In this chapter we pause upon questions of definition and categorization concerning 'reality TV' or 'popular factual entertainment', and propose a typological model based on an aesthetic approach grounded in aesthetic/definitional approaches to the study of (popular) genre(s) and theorizations of screen documentary form and discourse. This chapter, therefore, provides a contribution to the conceptualization of 'reality TV' within the larger frame of the popularization and hybridization of screen documentary. We start with complicating and reconstructing an argument for the development of categories and the use of a textual/aesthetic approach against the background of postmodernist and poststructuralist deconstruction. Next, we situate 'reality TV' as an 'open' (or 'cluster') concept and develop a taxonomy which distinguishes between seven types, which are explained and exemplified: 'Caught-on-the-Fly Spectacles', 'Neo-Vérité', 'First Person', 'Caught Unawares', 'Simulated (Micro-)Social', 'Reflexive Performance' and 'Dramatized Recreation'. The structuring principle for the categorization is, broadly, the distinctive aesthetic and ethos on which each individual 'reality claim' of a particular category of formats/programs proceeds in visual, technological and discursive terms (cf. Holmes and Jermyn, 2004). Key debates on referential and 'reality' values, 'use values' and ethics, can only proceed in a meaningful way if we allow for the differences of kind and degree to occur within the larger 'family' of 'reality TV'. This chapter intends to provide a conceptual body that allows for meaningful differentiation and could provide a fruitful basis for the further elaboration, still, of a poetics or an ethics of 'reality TV'.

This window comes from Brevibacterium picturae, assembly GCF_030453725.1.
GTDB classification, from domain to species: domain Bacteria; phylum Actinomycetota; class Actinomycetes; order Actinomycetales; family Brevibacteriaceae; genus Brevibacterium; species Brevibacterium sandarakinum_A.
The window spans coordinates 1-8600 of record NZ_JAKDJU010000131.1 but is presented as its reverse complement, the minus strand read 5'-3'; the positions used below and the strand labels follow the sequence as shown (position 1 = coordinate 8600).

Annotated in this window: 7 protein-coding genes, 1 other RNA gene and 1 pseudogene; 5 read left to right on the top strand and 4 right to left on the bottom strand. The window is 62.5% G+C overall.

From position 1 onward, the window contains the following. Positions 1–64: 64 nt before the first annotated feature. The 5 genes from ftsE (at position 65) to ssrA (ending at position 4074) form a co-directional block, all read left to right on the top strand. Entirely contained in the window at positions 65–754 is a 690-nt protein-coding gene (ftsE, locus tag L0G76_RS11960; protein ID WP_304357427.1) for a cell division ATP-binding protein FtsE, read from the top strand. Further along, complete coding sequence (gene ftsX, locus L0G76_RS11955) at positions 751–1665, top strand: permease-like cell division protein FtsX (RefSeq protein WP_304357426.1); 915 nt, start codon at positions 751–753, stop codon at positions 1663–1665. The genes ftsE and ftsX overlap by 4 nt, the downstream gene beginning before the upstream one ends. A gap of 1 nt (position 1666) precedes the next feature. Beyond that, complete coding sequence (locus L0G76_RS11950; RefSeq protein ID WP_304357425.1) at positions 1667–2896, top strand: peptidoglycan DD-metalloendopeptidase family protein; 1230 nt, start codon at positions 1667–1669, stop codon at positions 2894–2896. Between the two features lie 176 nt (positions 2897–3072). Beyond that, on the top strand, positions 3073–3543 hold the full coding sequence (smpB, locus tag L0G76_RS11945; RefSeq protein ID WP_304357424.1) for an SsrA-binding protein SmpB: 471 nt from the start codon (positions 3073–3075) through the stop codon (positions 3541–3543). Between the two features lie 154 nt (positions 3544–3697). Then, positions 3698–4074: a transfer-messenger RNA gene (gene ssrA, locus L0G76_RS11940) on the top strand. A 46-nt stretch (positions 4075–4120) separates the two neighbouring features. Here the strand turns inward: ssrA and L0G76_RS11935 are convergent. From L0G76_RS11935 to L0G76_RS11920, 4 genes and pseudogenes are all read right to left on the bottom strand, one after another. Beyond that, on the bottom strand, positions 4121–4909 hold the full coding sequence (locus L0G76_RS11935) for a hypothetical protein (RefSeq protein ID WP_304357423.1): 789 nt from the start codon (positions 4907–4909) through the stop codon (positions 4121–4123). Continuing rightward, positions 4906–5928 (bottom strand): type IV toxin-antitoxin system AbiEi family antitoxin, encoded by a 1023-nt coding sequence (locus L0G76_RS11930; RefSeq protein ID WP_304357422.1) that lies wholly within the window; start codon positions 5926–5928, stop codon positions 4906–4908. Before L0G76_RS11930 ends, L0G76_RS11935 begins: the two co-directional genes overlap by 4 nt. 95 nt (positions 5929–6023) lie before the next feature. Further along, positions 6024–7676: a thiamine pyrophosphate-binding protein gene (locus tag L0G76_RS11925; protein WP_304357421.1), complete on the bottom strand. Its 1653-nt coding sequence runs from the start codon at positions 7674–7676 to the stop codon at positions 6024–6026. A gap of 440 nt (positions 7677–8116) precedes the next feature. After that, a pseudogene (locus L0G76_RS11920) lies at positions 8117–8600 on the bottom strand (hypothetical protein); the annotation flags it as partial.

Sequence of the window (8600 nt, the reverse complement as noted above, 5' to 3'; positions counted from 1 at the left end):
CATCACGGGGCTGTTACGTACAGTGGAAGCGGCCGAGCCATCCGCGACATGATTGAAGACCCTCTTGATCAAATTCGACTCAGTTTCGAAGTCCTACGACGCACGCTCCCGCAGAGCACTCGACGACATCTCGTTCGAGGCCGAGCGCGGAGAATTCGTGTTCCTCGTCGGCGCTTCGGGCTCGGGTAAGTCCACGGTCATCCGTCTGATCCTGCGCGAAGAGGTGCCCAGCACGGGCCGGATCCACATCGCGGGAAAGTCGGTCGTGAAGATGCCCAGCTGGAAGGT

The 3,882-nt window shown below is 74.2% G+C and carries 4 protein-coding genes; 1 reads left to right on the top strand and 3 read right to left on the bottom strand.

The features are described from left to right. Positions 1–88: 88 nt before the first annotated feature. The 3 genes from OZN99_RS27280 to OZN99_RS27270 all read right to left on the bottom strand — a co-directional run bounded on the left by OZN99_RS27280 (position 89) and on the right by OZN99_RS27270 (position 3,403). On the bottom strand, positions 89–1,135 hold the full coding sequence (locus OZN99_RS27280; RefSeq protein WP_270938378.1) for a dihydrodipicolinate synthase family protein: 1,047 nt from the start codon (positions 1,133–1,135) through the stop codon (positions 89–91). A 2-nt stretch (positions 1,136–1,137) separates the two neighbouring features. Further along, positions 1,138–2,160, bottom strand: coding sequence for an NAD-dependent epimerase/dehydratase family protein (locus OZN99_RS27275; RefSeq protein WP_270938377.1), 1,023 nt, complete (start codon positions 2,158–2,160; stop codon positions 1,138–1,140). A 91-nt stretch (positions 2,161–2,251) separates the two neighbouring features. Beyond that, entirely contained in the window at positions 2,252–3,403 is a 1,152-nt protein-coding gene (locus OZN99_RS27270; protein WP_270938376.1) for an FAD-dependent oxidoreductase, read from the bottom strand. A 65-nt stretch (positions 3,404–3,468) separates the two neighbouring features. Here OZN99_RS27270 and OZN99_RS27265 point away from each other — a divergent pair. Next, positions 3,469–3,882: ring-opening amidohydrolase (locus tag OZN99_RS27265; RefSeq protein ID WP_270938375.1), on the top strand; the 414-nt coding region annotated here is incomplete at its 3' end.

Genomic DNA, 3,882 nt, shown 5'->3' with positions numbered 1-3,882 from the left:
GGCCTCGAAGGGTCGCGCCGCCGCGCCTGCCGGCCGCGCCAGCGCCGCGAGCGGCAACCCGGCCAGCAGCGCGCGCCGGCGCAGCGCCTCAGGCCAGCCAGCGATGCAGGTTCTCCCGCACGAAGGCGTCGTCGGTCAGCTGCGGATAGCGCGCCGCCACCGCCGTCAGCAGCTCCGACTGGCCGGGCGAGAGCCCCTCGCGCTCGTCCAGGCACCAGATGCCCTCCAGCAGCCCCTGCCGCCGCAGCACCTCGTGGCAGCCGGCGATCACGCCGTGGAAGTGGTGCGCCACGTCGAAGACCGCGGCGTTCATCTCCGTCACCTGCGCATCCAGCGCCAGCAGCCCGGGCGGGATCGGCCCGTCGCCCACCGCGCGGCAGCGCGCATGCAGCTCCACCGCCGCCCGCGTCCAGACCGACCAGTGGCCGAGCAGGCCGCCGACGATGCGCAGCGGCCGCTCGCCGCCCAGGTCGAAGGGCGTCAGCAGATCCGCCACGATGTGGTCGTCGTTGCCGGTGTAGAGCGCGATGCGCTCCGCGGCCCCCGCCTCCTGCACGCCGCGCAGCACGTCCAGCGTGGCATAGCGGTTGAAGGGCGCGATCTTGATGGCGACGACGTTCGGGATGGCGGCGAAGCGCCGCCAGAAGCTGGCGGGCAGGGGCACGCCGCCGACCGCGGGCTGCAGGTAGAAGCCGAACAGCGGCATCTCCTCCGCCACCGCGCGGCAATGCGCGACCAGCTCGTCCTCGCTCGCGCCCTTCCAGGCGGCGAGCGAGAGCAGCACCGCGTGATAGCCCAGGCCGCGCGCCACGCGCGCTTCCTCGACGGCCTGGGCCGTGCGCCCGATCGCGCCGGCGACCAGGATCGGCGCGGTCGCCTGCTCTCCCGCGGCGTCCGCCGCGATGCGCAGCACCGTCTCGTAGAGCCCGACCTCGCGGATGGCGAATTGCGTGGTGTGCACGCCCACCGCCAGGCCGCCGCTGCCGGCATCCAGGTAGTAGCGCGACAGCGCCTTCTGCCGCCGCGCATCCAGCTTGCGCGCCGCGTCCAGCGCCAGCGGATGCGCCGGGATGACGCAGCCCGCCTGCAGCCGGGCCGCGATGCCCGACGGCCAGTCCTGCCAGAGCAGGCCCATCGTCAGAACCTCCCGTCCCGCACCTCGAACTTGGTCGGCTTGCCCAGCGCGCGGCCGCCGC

|Title of host publication||Unknown|
|Publication status||Published - 2007|